Sierra star gazers




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SIERRA STAR GAZERS

Observation List for the September 9th Star Party

Site: Community Observatory - Placerville

Tonight we will have exclusive use of the observatory from 7:00pm until 10:00pm. Upon arrival at El Dorado Center (see SSG event map) please pay $1.00 per vehicle to park in Lot B. It is a short walk up the hill to the observatory. While personal scopes are welcome, please note that they must be carried about 200 yards up the paved road. We will have use of several observatory scopes on site. Wise SSG members will take advantage of them to observe the following objects.


Object Type Size Distance Coordinates
M11 OC 14’ 6,000 LY 18h 51’ - 06 16’

M17 EN 11’ 5,000 LY 18h 21’ -16 11’

M55 GC 19’ 17,300 LY 19h 40’ -30 58’

M27 PN 8’ 1,250 LY 19h 59’ +22 43’

NGC 7023** OC/RN 18’ 1,400 LY 21h 01’ +68 10’

NGC 7009* PN 44” 1,400 LY 21h 04’ -11 22’

M15 GC 18’ 33,600 LY 21h 30’ +12 10’

NGC7331** Gal 11’ 46,000,000 LY 22h 37’ +34 25’

M52 OC 65’ 5,000 LY 23h 24’ +61 35’

NGC 7662* PN 32” 3,200 LY 23h 26’ +42 32’

NGC 891** Gal 12’ 31,000,000 LY 02h 23’ +42 21’

Comet 103PHartley2 (See comet coordinate chart in observatory)

Jupiter (Jupiter will be at opposition on September 27th and is growing larger each evening)
Abbreviations:

MS = Multiple Star, EN = Emission Nebula, RN = Reflection Nebula, Gal = Galaxy, GC = Globular Cluster, LY = Light Year, OC = Open cluster, PN = Planetary Nebula, SR = Supernova Remnant,



CS = Carbon Star, * = Video imaging optional, ** = Video imaging recommended

OBJECT DESCRIPTIONS

M11 Known as the Wild Duck cluster, this open cluster in the constellation Scutum, (SKEW-tum) is seen best with the 4” refractor at low magnification. It contains more than 2900 stars and is estimated to be about 250 million years old. M11 is receding from us at a speed of 27 km/s.
M17 The Omega, or Swan, Nebula in the constellation Sagittarius (Sah-jih-TAIR-ee-us ) is an emission nebula caused to radiate by bright young stars imbedded within it. The total mass of gas making up the Omega is roughly 800 times that of our sun. (For visual observing an Olll filter is ecommended)
M55 is a large, loosely constructed globular cluster in the constellation Sagittarius (Sah-jih-TAIR-ee-us) sized about 2/3 the apparent diameter of The Moon. Having an overall visual brightness of 6.3 magnitude, the cluster has a total luminosity about 100,000 times that of our Sun. It boasts a mean diameter of about 100 light years. Due to the southerly position of M55, the cluster is best observed in late summer. Try observing M55 with the 4” refractor at medium magnification.
M27 The Dumbbell Nebula in the constellation Vulpecula (vul-PECK-u-la) was the first planetary nebula discovered. Through the scope, the brightest sections resemble an hourglass. Averted vision may reveal the outer gaseous regions that complete the spherical structure of the ejected gas bubble. The age is uncertain, with estimates ranging from 3,000 to 48,000 years. (Use the Stellacam III or an Olll filter)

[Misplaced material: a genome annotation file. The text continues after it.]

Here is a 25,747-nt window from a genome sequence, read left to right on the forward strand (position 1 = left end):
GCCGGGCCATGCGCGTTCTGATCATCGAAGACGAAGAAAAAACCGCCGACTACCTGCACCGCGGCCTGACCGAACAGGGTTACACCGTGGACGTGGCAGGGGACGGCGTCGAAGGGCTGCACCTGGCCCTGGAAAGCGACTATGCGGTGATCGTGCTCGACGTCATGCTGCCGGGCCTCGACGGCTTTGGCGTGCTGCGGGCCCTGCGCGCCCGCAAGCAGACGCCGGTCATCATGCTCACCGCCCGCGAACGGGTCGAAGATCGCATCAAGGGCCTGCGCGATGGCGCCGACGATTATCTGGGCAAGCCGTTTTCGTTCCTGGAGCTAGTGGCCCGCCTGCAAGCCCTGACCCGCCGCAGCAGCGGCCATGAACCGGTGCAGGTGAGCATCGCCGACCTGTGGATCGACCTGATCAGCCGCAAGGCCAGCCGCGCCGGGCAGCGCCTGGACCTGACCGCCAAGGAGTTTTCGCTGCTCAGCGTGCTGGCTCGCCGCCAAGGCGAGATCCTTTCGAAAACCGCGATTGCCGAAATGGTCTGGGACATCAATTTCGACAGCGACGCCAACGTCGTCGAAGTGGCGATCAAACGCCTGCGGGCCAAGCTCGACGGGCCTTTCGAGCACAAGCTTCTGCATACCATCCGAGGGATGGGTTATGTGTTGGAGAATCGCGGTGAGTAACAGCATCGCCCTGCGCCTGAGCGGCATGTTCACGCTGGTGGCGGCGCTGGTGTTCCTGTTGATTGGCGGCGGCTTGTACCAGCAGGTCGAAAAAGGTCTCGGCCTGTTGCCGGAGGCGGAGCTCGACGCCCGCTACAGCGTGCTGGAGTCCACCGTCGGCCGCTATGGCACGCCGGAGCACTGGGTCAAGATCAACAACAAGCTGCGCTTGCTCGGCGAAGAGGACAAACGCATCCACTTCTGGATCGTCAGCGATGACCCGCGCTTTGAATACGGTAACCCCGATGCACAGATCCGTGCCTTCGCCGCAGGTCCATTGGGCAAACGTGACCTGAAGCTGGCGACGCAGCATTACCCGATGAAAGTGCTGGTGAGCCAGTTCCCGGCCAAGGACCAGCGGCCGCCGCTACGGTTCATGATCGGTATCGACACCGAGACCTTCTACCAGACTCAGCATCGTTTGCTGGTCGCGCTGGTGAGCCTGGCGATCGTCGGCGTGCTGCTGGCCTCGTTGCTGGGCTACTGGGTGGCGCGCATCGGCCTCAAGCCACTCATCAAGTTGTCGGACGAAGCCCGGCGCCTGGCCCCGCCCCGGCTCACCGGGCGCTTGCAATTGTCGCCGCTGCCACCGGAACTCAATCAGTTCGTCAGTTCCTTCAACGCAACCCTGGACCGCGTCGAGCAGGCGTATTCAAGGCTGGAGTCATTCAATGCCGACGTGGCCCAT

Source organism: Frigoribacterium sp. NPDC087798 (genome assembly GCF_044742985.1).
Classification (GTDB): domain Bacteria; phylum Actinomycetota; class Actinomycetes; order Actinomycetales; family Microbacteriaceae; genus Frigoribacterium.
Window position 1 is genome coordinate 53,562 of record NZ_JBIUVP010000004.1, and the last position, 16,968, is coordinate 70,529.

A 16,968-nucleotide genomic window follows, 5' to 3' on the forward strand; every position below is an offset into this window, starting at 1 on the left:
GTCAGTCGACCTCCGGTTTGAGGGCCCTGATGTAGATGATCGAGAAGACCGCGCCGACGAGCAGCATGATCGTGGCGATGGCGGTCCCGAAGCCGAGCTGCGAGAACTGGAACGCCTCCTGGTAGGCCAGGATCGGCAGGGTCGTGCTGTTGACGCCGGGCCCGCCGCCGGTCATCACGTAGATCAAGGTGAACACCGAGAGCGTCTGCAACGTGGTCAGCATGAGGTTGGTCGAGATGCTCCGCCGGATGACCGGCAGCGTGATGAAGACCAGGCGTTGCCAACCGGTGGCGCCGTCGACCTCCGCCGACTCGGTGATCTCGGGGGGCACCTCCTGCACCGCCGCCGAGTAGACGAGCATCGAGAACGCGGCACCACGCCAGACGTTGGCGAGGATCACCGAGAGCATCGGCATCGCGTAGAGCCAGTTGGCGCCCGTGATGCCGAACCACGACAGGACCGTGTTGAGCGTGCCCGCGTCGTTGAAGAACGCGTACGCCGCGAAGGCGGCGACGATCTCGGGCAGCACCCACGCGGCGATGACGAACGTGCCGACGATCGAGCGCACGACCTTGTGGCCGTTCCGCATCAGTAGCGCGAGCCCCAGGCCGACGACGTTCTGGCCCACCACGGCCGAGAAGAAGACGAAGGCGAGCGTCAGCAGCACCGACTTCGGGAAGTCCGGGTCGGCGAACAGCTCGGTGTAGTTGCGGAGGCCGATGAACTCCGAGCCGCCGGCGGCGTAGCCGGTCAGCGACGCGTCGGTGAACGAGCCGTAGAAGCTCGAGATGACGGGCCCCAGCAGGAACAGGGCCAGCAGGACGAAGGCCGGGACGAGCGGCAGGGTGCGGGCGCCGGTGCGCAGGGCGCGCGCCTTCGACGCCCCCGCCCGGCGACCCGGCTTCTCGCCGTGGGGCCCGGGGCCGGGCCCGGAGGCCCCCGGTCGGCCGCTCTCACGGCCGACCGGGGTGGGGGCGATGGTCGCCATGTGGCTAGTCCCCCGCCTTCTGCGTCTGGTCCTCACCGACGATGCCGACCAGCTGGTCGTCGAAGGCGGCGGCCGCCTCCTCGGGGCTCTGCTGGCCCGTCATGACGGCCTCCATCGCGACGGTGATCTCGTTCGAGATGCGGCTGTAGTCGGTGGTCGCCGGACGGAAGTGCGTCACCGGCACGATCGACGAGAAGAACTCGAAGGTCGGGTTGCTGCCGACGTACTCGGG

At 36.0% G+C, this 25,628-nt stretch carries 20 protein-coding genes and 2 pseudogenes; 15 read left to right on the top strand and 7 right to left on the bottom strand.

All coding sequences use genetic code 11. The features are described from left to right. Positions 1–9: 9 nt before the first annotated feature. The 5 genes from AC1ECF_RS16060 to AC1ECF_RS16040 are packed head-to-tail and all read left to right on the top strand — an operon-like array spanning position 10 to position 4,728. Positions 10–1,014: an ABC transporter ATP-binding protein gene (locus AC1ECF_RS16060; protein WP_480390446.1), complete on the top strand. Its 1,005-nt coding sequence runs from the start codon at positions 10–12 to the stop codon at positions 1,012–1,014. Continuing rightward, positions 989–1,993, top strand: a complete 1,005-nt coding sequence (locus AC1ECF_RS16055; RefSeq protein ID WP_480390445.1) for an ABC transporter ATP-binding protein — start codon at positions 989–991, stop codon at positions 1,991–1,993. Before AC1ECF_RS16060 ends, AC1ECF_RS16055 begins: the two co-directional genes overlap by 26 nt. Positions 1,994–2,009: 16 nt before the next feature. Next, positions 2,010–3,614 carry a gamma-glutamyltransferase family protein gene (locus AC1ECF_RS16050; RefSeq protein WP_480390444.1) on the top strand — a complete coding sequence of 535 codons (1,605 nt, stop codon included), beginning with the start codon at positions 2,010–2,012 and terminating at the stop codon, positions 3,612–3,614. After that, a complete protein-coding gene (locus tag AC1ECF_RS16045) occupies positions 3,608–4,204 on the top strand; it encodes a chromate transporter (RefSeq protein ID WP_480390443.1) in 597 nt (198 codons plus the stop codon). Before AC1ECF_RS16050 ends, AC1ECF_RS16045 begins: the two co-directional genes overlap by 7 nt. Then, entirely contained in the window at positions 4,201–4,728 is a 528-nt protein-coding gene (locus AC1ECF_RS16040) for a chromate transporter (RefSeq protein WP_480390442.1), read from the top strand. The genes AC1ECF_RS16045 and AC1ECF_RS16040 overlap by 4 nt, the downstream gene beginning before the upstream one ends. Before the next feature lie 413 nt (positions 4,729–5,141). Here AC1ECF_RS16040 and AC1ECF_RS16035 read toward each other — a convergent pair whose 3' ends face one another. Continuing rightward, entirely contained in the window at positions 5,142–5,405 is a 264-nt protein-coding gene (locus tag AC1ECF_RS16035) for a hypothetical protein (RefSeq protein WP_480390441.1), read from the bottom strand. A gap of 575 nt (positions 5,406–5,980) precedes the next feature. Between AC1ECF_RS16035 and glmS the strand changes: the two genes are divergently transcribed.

NGC 7023 is a reflection nebula in the constellation Cepheus (SEE-phee-us). Commonly known as the Iris Nebula, the object is outstanding when seen through the 14” and StellaCam III. NGC 7023 is physically associated with the 7th magnitude star, SAO 19158. Unlike gaseous emission nebulae, reflection nebulae do not radiate light. Instead, motes of dust reflect the light of bright stars in the vicinity.

Would an OIII filter work on this object? Why?)
NGC 7009 In the constellation Aquarius (ah-QUAIR-ee-us) is commonly known as the Saturn Nebula due to the extensions on opposite sides of the oblong disk. Discovered by William Herschel in 1782, this magnitude 8 nebula is activated to emit by an 11.5 magnitude white dwarf in the center. (Use high magnification and an OIII filter for best image)
M15 is a densely compacted globular cluster in the constellation Pegasus (PEG-uh-sus). This may be the densest globular cluster in our galaxy. The accepted diameter of M15 is about 175 light years. The globular cluster is thought by some to contain a supermassive black hole.
NGC7331 Discovered by William Herschel in 1784 in the constellation Pegasus (PEG-uh-sus), this is a bright spiral galaxy viewed nearly edge-on. Despite this orientation, look for evidence of spiral structure.
M52 is an open cluster in the constellation Cassiopeia (Kas-ee-oh-PEE-ah). This is a young cluster with an estimated age of 35 million years. It contains several hundred stars, spread across 19 light years, that were born at roughly the same time. Note the red star that seems so out-of-place in the cluster. It is actually a foreground star that is superimposed on the cluster.
NGC 7662 In the constellation Andromeda (an-DROM-eh-duh) is a planetary nebula. Commonly known as the Blue Snowball Nebula, it has a distinctive bluish cast as seen by many observers
NGC 891 In the constellation Andromeda (an-DROM-eh-duh) It is either a type Sa or SBb (barred) spiral galaxy seen nearly edge-on. Note the prominent perimeter dust lane that divides the disk. Thought to have been discovered by Caroline Herschel in 1784, this galaxy is approximately 110,000 light years in diameter and contains over 150 billion stars.

F. Lockhart



9/2010


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